Criss Cross – Film Review
Weaving its way through love, betrayal, power struggles and a multitude of themes, Criss Cross twists the film noir genre with its bleak, intriguing tale of ill-fated romance interwoven with criminality.
Criss Cross is a masterclass in taut tension and it is also an exercise in economical filming. Its duration is only one hour 25 minutes and its themes are revealed instantly. However, the use of flashbacks criss-crossing the past and present serve to subvert the typical film noir elements. The apparent femme fatale is present, there is a lover, there are some discussions of escape to a place of sanctuary, a heist and a husband plus acts of violence but Criss Cross deconstructs these classic film noir ingredients to thrilling effect.
Steve played by Burt Lancaster is in the handsome leading man territory but despite his good looks he is particularly bitter and this aligns with the bleak tone embedded within Criss Cross. The film does provide several swooning romantic moments with close up shots with Steve’s lover, Anna. The difference in Criss Cross is that Anna is Steve’s ex-wife and described from the outset as being ‘a bad one’ by Steve’s mother and police officer friend. Perhaps such warnings seem a tad overbearing but as a post war narrative this may be reflective of the attitudes felt in the country in that period of reconstruction.
Elements of the sexism rife in that period creep in as women are patronisingly told to go and ‘powder their noses’ and some men in between working joke about the various shopping techniques their wives have devised. The delineation between men’s work and women’s work is obvious during Criss Cross with a mere handful of women having speaking roles, others form part of a crowd seemingly focusing on gossip when fights break out. The outliers are Anna and one woman who is literally seen propping up the bar from time to time, who is equally not developed as a sympathetic character.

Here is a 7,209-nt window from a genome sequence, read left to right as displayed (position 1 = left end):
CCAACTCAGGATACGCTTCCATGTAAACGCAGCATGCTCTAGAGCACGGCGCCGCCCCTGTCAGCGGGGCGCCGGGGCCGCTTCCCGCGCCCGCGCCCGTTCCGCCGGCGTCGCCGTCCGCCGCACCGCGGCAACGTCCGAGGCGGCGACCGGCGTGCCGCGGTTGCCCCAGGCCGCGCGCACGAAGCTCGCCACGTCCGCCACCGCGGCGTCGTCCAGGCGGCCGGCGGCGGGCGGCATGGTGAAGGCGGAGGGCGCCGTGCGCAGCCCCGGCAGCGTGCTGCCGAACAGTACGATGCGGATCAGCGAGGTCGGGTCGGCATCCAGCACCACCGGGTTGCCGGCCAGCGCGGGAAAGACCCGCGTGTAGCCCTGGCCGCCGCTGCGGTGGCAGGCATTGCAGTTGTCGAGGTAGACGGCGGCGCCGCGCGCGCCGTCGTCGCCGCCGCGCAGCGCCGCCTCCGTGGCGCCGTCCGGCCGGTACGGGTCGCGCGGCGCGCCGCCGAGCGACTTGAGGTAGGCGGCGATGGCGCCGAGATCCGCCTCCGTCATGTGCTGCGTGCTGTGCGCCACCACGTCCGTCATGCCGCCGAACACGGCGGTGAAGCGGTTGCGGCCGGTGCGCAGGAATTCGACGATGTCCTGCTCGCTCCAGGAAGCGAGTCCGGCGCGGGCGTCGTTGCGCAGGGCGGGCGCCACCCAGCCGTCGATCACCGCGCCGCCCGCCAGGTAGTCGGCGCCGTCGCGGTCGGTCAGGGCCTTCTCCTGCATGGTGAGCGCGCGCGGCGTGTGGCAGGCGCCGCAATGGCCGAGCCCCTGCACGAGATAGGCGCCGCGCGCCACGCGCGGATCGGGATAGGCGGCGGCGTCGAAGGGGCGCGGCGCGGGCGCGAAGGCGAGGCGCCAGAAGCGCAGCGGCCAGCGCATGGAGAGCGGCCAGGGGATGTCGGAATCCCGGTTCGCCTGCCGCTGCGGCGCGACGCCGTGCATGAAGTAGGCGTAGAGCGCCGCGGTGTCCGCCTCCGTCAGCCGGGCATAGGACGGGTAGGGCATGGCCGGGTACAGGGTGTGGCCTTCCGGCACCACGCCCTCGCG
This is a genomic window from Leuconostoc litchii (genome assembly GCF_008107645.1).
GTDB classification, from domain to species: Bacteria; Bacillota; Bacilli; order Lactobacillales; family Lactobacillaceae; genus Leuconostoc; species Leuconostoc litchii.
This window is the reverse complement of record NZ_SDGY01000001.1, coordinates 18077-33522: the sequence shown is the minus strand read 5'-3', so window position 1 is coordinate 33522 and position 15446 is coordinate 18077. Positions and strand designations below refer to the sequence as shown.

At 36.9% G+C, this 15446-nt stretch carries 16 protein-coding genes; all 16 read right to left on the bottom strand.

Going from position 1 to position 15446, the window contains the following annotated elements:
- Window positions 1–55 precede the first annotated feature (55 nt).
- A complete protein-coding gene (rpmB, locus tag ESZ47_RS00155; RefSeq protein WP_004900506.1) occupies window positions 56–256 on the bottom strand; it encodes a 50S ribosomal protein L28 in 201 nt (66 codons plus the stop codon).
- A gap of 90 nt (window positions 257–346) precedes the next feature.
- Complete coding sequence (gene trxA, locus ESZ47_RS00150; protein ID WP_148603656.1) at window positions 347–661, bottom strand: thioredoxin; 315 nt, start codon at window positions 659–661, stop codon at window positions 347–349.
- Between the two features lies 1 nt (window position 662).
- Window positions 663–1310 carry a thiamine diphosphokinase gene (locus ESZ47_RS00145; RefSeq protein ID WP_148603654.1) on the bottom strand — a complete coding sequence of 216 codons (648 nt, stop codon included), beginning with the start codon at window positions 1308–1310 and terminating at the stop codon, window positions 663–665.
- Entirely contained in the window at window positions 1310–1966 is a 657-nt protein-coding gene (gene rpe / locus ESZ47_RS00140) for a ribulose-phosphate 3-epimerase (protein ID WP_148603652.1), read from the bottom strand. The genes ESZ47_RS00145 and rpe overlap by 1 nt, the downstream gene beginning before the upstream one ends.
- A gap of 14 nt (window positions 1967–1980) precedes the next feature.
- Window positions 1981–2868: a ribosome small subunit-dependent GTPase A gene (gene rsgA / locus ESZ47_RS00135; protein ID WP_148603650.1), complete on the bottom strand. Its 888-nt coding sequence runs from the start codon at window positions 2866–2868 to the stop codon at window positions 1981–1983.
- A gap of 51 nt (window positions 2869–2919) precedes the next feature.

Criss Cross unveils these elements in a non-linear style through a series of flashbacks from the moment that Steve returned to his former life. There is the impression that he seems haunted by the past as those encountered on his journey often remark whether he will be re-visiting the old haunts. Some of those places are ones that were previously frequented with Anna. Despite Steve’s brusque appearance and demeanour there is a vulnerability surrounding him which is exploited by those within his life.
Such vulnerability also seems to attract the attention of those operating within the criminal underworld. ‘Dundee’ who is akin to a cardboard cut-out gangster is now espoused to Anna and along with being embroiled in criminality, he is in possession of a jealous streak. The camera pans between Steve and Dundee providing this insight into their rivalry but equally focuses on Anna’s face, with a Hollywood leading lady style of close up, to accentuate this fear. Such technique is effective but also provides that insight into the mesmerising star quality effect that Anna has on Steve for which he would be willing to make Dundee an offer he cannot refuse, when found in a compromising position.